Racism in British football still 'significant problem', say MPs
But Manchester United's Alex Ferguson says 'one bad year doesn't cast the game in doubt'
RACISM is still a "significant problem" in British football, according to a House of Commons committee report.
Last December, Liverpool's Suarez (pictured above) was handed an eight-match ban and a £40,000 fine by the Football Association after being found guilty of racially abusing Manchester United's Patrice Evra. In July, ex-England captain John Terry was cleared of racially abusing fellow footballer Anton Ferdinand.
The committee's report conceded that behaviour at football matches had "changed hugely" since the 1970s and 80s "when racial and other forms of abuse were common".
But despite improvements, MPs found that recent incidents of racist abuse highlighted that there were still “significant problems”.
The report found that several initiatives and charities such as Show Racism the Red Card have helped to reduce racism where it is most prevalent - on the streets, in the grounds and online - but more still needed to be done by the FA.
MPs also said homophobia may now be the most prevalent form of discrimination and called for a high-profile campaign to highlight the damaging effect of homophobic language and behaviour.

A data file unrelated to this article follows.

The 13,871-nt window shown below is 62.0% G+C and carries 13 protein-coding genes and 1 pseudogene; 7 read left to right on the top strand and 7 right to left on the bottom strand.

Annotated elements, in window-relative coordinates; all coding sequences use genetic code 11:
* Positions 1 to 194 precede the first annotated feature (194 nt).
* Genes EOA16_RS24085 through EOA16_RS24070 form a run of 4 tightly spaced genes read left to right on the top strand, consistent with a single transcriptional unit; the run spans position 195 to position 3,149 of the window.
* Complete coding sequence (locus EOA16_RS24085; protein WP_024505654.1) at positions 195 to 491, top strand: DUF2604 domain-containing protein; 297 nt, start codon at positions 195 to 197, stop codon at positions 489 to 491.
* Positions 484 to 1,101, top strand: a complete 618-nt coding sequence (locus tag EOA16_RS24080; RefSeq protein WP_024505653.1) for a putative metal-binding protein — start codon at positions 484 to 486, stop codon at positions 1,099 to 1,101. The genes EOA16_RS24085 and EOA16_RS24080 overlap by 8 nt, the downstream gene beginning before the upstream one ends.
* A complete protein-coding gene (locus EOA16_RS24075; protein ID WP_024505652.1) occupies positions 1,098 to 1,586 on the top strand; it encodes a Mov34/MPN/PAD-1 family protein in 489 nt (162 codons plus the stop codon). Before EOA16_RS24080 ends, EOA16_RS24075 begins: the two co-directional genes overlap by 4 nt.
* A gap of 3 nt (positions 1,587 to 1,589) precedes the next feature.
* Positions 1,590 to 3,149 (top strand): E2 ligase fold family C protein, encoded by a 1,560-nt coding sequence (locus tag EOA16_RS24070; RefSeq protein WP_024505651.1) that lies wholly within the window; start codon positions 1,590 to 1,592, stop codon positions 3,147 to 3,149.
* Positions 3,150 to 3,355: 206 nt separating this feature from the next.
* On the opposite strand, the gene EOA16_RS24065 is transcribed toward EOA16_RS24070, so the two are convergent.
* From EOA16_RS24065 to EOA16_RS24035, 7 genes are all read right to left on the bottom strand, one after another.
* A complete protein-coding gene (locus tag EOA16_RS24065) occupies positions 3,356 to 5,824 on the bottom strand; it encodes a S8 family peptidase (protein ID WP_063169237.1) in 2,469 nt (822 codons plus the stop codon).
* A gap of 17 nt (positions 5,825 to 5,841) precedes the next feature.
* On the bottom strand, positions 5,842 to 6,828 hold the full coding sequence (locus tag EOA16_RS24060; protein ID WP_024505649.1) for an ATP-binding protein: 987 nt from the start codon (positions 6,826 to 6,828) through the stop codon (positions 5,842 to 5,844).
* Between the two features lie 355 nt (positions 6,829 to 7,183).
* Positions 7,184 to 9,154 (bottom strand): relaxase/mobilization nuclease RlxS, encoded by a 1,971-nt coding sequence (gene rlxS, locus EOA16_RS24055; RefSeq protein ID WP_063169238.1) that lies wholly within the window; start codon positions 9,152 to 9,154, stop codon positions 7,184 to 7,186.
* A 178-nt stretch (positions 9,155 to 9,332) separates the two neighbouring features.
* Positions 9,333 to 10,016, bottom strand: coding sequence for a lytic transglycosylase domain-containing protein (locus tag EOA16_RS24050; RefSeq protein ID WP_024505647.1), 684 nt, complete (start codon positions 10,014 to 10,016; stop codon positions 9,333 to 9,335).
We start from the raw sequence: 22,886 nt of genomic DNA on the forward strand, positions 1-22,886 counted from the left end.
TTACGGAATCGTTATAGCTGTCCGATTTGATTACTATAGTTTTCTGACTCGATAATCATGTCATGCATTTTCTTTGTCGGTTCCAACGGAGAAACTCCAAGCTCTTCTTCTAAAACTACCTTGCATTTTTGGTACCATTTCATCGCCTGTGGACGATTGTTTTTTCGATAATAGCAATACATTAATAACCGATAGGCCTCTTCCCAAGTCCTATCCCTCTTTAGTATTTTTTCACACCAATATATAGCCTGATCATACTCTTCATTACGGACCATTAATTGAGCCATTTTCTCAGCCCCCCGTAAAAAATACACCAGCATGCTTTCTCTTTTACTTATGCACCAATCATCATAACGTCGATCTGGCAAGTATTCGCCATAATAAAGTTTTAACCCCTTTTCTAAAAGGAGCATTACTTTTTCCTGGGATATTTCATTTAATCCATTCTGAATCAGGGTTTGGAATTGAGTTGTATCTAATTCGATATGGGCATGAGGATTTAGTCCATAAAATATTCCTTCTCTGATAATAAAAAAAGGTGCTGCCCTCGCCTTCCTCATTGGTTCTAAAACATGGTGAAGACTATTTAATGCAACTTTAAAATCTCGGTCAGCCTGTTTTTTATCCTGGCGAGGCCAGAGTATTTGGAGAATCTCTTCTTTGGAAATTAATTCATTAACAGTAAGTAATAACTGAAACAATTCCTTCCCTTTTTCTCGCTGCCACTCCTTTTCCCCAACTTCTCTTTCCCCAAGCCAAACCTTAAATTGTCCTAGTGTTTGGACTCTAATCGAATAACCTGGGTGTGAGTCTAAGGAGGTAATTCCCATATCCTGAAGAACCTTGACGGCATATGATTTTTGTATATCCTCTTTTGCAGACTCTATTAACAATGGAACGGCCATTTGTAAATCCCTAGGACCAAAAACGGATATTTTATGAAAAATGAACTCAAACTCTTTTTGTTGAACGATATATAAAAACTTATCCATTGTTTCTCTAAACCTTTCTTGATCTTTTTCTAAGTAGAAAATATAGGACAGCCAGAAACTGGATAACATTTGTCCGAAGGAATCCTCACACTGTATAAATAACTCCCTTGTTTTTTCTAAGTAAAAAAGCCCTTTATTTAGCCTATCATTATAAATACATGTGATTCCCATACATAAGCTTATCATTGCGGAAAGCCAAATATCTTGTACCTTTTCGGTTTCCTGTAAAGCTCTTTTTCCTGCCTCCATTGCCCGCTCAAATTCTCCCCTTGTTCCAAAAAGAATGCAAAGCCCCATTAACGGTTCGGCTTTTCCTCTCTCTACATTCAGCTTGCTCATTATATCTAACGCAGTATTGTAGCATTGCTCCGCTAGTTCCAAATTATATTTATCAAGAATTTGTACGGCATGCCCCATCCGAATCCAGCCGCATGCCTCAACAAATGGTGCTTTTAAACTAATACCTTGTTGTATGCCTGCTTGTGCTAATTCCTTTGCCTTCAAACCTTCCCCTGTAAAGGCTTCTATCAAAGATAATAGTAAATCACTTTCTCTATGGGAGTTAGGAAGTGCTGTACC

The panel's recommendation included extra training for stewards and clear guidelines on how to report incidents of abuse. The panel also wants to ensure successful prosecutions take place at grassroots level.
In a joint statement, the FA, the Premier League and the Football League said "substantial progress had been made" but acknowledged that "challenges remained" and said they would consider the committee's recommendations.
But, when asked whether football needed to do more to tackle racism, Manchester United boss Sir Alex Ferguson told the BBC: "English football was very good at challenging those issues.
"Apart from last year, I don't think it's been an issue. I've not seen anything for 20 years. Suddenly, one bad year doesn't cast the game in doubt as far as I'm concerned."